If the reason is that talking about those experiences causes someone to lose the benefit of the experiences, then the RSSB gurus and higher-ups who have talked about them must have lost them.
Likewise, if the reason is that talking about spiritual experiences creates increased ego, then the gurus who talked so much about these experiences must have a massive ego.
Religions don't make sense. This is another example of that adage. Also, a good example of how rules that apply to the followers of a religion often aren't applied to the leaders.
For example, being bowed down to and lavishly praised is OK for the guru, but not for the disciple. (Amazingly, I've heard RSSB leaders say "Volunteers shouldn't be thanked for the work they do, because this can increase their egos." Yet the guru is thanked continuously.)
Posted by: Brian Hines | January 22, 2013 at 10:00 AM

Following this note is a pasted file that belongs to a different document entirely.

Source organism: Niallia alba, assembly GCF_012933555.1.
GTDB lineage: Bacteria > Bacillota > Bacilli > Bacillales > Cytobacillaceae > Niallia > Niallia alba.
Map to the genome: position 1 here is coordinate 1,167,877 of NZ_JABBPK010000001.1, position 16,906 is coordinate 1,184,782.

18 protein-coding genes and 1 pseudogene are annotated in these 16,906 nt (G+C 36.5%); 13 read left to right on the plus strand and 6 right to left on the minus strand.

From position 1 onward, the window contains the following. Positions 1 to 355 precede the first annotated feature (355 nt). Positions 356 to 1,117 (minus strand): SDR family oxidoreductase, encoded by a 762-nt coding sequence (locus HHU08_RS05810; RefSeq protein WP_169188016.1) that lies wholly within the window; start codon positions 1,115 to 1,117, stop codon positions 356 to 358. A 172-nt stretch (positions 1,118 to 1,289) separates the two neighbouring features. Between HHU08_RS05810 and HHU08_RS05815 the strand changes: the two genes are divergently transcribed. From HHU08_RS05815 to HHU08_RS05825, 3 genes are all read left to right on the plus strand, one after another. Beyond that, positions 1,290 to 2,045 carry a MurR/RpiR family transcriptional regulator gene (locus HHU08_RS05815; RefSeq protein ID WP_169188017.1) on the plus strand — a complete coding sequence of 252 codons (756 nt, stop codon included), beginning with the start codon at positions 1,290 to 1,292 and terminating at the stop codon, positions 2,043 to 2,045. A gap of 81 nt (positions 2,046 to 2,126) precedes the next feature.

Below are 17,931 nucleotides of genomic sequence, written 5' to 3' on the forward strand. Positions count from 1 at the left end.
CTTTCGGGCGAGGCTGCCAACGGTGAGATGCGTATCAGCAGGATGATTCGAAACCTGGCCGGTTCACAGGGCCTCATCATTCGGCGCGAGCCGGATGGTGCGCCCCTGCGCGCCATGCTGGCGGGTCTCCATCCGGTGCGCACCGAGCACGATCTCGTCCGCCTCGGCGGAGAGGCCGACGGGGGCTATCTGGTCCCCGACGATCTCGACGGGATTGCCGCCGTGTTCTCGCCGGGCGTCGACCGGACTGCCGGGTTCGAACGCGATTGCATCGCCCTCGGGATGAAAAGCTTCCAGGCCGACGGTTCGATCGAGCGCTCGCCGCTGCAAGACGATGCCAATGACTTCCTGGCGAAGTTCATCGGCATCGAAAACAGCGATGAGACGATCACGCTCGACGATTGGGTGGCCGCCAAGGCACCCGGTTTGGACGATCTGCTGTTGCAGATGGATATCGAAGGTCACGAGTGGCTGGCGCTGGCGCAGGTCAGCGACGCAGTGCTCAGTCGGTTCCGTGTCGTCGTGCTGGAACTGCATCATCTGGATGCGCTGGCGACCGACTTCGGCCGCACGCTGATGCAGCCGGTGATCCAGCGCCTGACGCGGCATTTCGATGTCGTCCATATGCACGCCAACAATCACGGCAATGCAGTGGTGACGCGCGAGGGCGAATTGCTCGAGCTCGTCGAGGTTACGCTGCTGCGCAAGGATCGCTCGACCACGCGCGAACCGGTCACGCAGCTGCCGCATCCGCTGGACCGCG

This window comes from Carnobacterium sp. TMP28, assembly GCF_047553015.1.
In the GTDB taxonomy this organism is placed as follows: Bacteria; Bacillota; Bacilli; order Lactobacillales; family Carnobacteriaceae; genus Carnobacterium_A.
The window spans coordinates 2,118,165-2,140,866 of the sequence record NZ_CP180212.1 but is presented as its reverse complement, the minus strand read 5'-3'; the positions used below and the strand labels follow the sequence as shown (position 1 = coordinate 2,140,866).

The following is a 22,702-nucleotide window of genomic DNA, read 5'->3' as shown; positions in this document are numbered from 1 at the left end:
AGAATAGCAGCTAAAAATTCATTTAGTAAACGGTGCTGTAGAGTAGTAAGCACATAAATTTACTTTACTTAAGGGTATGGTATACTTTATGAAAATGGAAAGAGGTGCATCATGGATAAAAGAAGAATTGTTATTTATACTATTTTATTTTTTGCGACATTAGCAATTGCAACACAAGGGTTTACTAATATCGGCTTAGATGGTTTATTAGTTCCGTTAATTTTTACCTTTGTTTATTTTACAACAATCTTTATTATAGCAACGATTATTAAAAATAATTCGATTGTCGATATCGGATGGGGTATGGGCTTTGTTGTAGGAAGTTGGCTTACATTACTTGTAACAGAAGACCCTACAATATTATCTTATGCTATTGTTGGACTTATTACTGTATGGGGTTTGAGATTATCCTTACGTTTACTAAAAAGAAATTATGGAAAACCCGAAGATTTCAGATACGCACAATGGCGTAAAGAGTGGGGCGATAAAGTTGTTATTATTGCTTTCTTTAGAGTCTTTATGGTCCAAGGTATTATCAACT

Gaz, with regards to RS being not being a cult, I find that to be quite laughable. It shows the classic signs of one, e.g. membership being limited to some few "special people" (marked souls), strict control of followers using fear tactics (you will lose your spirituality/brownie points with with the Big Man), top brass enjoying immense wealth whilst preaching otherwise, veneration for a man as God (common cult control tactic) and practices regarding by others as being strange (not just strange to Sikhs, I might add). My father is the most ardent RS follower you'll get and he admits to it being a cult. Quite honestly, repeating a mantra from a God-man, ritualistically practicing a vegetarian diet is going to get you enlightened? I can but only laugh.
Also, could you please elucidate me further on Sikhs "reading a book all day"? If you mean their essence of the Guru's teachings, even the most hardcore muslim preachers don't use such bigoted language, but I've had sufficient company of RS followers to know the contempt they have for the Sikh faith (another cult tactic- use of hatred for another group to gain camaraderie). PS. Sikhs specifically don't follow empty rituals and criticize what you refer to as 'following a cookbook recipe', i.e. a set of routines isn't going to get you anywhere. Just for the sake of having a better understanding of people in the world and being less of a bigot, I would recommend that you ask a baptised Sikh about his religion.